Healthcare decisions can be complicated. But who ultimately makes the final decision? Is it you and your doctor? Or is it the insurance company?
In a perfect world, the answer is simple: you decide on your medical treatment in consultation with your physician. Doctors, nurses, physician’s assistants, and all the other health professionals involved do their job and provide you with the best possible care. They gather all of the available information that they can to help you choose the best treatment option for you. But the final decision is always up to the patient.
In the US, insurance companies have unnecessarily injected themselves into the decision-making process. For example, insurers often control which medical procedures are approved, which medications are covered, and even the length of your hospital stay. They call it “managed care.” Unfortunately, it’s primarily about managing the profits for the insurance company. There are better ways to manage care, though.
Your pharmacist is an essential part of the healthcare system that is often overlooked. More than just pill counters, pharmacists should be an important part of your healthcare team. In Europe, they are considered the point person for the system and can make dispensing decisions, since many of the drugs that require prescriptions in the US are available over-the-counter there. Pharmacists help identify what a patient needs and whether a doctor’s visit is required.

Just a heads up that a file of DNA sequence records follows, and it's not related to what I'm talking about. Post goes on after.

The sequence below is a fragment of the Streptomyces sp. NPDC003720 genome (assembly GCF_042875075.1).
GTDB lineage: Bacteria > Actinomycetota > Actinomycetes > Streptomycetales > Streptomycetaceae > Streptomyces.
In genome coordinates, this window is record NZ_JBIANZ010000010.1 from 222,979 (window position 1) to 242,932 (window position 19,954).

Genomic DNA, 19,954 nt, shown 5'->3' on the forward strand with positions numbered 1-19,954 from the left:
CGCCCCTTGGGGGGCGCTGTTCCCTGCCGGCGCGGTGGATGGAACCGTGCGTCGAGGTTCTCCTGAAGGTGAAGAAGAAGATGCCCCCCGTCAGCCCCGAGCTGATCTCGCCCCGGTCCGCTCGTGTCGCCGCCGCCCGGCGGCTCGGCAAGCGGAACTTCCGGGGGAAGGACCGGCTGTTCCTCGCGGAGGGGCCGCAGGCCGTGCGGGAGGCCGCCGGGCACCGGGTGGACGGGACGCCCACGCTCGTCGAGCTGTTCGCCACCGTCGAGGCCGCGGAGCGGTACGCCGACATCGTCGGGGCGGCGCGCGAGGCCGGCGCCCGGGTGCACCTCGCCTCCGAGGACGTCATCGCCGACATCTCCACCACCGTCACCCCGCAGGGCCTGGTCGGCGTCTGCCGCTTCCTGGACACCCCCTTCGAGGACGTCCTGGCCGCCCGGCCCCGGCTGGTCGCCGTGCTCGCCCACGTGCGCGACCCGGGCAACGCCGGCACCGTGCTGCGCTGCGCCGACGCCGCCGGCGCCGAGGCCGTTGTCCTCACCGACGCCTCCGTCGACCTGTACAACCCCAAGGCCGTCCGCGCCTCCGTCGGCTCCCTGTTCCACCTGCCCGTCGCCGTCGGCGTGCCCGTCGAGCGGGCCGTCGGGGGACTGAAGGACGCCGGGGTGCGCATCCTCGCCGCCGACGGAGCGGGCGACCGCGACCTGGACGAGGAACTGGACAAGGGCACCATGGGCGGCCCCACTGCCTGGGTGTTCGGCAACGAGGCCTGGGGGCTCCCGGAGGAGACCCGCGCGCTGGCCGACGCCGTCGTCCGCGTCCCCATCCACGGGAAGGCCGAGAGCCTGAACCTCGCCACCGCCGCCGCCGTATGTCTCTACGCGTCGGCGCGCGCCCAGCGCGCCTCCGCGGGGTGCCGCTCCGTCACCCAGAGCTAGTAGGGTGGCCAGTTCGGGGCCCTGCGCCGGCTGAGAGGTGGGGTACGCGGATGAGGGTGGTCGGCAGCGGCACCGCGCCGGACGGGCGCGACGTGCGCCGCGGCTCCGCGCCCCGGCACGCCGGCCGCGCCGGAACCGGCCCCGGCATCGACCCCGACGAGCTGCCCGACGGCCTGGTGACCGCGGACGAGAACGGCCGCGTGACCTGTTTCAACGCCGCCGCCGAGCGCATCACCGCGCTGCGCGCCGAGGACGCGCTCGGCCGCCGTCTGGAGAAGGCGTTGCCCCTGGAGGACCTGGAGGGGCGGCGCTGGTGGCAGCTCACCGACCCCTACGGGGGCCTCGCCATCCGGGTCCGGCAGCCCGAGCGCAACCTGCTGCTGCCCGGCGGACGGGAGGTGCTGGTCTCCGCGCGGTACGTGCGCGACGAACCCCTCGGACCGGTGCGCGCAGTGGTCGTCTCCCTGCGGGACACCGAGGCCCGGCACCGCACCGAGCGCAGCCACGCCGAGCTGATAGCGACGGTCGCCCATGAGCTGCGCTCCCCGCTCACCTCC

American pharmacists are well-educated, highly qualified, tested and licensed medical professionals. We should better take advantage of the skills that they have to offer. It would be quite easy to review their credentials and then begin to utilize pharmacists to the fullest extent. This would improve efficiency, lower healthcare costs, and help the US to “manage care” even better.
Physicians frequently get their information on medications from pharmaceutical company sales reps. It’s easy to see how that might be a bad idea. I think we would be much better off with our pharmacists contributing their knowledge to the process. After all, drugs are literally their area of expertise. Physicians and pharmacists working closely together would lead to better patient outcomes. Why don’t we let our pharmacists help manage healthcare right from the start?